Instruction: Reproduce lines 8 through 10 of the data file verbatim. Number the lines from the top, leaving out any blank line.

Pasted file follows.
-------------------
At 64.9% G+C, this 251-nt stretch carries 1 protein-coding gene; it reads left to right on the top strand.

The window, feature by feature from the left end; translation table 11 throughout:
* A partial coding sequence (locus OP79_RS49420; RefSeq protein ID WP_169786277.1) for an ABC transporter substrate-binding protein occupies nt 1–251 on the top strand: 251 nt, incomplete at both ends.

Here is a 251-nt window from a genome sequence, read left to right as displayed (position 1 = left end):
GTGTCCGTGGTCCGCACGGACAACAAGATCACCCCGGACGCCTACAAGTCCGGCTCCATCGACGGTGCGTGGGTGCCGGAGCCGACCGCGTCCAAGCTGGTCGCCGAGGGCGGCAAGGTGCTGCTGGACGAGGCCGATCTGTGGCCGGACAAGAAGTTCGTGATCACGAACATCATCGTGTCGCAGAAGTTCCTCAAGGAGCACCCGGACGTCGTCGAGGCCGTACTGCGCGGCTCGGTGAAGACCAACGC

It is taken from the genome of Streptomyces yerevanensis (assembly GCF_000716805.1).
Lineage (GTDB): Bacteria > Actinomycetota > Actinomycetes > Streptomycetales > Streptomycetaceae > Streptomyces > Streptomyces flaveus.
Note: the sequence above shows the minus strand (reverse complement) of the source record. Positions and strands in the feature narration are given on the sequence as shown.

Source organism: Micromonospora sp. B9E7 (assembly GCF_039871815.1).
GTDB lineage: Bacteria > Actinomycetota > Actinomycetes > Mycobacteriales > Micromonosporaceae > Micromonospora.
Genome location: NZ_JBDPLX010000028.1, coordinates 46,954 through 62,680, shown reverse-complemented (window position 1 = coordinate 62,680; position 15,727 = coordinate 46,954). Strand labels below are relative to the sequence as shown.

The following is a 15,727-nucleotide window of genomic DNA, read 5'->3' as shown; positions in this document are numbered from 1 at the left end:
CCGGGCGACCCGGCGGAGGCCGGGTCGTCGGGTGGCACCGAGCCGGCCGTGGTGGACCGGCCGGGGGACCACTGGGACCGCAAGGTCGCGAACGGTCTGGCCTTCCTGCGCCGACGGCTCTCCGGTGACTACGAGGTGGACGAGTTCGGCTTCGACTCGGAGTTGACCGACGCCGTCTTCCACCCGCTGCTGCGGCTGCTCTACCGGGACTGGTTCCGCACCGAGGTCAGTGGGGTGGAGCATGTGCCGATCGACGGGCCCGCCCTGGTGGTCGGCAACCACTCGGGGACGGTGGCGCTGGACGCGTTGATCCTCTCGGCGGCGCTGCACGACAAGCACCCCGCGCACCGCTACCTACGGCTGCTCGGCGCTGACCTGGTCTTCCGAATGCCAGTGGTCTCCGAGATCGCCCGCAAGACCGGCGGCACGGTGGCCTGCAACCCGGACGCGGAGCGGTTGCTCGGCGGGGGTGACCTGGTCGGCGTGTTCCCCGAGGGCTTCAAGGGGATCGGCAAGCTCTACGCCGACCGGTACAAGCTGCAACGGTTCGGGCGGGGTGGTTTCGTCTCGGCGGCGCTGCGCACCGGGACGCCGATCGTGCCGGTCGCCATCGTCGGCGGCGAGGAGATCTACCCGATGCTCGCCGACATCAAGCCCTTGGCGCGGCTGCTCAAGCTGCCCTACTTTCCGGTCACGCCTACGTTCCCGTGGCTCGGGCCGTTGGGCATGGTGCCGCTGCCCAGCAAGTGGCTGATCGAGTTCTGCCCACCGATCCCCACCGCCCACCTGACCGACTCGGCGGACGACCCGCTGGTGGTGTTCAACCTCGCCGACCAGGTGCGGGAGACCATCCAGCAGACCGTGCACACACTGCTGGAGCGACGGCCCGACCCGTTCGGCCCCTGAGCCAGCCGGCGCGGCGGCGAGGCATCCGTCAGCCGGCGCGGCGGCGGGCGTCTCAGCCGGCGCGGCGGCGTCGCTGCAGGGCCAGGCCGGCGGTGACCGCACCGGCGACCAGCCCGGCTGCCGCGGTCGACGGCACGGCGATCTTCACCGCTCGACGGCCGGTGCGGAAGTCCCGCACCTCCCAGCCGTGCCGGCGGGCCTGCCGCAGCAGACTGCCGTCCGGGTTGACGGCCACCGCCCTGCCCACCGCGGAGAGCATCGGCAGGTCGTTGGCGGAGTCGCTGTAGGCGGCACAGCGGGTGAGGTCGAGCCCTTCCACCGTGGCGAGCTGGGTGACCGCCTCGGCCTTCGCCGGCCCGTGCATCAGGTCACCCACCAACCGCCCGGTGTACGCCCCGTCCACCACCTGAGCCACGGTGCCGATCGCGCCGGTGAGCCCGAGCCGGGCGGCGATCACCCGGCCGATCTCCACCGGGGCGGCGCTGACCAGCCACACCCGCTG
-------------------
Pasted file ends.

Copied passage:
Note: the sequence above shows the minus strand (reverse complement) of the source record. Positions and strands in the feature narration are given on the sequence as shown.

Source organism: Micromonospora sp. B9E7 (assembly GCF_039871815.1).
GTDB lineage: Bacteria > Actinomycetota > Actinomycetes > Mycobacteriales > Micromonosporaceae > Micromonospora.